Easy DIY: How To Make A Weighted Sensory Blanket

For anyone with restless muscles, insomnia, ADHD, sensory disorder, or on the spectrum, weighted blankets can make a world of difference. So we set out to make our own!

Weighted blankets are soothing and comforting, with a wide variety of benefits, but they can be so expensive! For anyone with restless muscles, insomnia, ADHD, sensory disorder, or on the spectrum, they can make a world of difference.

It’s like having the best hug for a long period of time,” Raj Dasgupta, MD, assistant professor of clinical medicine at the University of Southern California and a spokesman for the American Academy of Sleep Medicine told WebMD. “a good alternative to life-long sedative hypnotic medications (sleeping pills) at night.”

With these benefits in mind, we set out to make our own!

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Weighted blankets can help adults and children sleep better.

All you need is fabric, usually cotton or flannel, but this depends on the tactile sensitivity of each individual. While the process for creating your own can be quite involved and time-consuming, you’ll save money, use your own creative flair in design and style, and be able to customize the sensory benefits.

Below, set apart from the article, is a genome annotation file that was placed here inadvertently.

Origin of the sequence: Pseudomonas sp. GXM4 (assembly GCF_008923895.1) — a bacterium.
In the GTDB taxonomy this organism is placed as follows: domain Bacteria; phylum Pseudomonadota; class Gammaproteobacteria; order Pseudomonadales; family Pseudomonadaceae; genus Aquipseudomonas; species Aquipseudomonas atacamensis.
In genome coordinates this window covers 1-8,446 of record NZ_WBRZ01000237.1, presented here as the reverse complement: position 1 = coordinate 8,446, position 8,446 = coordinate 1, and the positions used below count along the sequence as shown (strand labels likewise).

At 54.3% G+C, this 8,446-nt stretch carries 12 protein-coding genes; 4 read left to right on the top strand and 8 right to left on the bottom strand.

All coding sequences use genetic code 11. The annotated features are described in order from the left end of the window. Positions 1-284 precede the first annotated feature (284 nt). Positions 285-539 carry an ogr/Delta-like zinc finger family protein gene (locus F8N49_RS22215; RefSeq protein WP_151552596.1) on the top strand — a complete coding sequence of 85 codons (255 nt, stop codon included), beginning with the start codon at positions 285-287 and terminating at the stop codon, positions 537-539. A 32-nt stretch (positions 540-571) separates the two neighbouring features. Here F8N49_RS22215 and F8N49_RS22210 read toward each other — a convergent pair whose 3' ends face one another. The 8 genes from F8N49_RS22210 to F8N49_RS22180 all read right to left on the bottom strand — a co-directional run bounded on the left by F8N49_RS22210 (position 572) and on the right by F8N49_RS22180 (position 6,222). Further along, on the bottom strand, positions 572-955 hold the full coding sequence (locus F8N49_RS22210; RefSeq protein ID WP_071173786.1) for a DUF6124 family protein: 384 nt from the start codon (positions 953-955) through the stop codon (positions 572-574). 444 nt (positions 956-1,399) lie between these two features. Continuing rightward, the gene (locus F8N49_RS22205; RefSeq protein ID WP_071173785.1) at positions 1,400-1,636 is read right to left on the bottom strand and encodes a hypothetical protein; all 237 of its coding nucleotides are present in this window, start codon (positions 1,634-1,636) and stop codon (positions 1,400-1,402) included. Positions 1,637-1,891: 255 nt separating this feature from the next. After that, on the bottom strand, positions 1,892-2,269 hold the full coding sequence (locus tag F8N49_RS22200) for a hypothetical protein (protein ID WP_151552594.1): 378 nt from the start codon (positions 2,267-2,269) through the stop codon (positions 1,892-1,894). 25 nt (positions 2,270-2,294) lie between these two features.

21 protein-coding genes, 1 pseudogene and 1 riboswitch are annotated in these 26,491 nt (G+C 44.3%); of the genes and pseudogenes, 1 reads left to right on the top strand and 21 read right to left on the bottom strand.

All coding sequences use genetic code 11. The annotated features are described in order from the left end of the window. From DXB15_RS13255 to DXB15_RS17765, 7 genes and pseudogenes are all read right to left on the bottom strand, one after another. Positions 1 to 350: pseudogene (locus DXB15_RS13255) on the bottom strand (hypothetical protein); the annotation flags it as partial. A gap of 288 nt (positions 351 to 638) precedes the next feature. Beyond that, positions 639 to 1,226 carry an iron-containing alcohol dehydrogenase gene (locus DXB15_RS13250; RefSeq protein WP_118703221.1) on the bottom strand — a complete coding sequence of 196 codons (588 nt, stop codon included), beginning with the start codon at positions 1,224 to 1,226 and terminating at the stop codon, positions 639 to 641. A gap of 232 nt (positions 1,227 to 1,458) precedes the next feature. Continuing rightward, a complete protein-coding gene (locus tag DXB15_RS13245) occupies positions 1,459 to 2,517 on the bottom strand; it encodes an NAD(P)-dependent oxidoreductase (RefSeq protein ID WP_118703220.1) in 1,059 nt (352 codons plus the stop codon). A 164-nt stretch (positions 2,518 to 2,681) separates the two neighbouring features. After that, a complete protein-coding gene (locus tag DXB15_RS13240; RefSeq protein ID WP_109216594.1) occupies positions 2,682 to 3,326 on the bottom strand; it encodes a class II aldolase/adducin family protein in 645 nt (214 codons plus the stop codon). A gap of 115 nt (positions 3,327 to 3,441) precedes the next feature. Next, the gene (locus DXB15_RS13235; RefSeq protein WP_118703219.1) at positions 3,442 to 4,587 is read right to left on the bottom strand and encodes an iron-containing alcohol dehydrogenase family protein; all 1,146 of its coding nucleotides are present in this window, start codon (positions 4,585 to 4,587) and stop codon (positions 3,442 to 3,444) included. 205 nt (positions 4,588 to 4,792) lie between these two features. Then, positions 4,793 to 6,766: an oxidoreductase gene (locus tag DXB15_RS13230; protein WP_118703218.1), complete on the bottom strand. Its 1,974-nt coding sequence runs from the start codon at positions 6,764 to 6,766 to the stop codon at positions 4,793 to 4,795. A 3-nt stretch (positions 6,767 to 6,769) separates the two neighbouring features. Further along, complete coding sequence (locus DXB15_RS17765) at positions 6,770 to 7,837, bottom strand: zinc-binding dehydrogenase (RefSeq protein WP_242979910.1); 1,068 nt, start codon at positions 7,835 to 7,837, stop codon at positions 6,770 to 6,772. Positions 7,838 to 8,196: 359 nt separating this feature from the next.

You can even turn it into a fun family project and set aside some time to shop for fabric, weigh the pellets, sew, and assemble it together.

Ready to get started? Check out the video below from Funshine TV or read this article from Quality Plastic Pellets for detailed instructions and ideas.

According to WebMD, a study funded by weighted blanket manufacturers and conducted by Swedish researchers found that both men and women with moderate insomnia were more likely to report “a calmer night’s sleep with fewer movements,” after using a weighted blanket.

Source: Pixabay
The right fabric makes a big difference to those with sensory issues.

“Weighted blankets offer deep pressure stimulation, a form of touch pressure that feels like a firm hug, a massage, or swaddling,” WebMD reports. “While research on weighted blankets is sparse, deep pressure stimulation has been found to calm adults and children with anxiety, autism, and attention difficulties, researchers say.”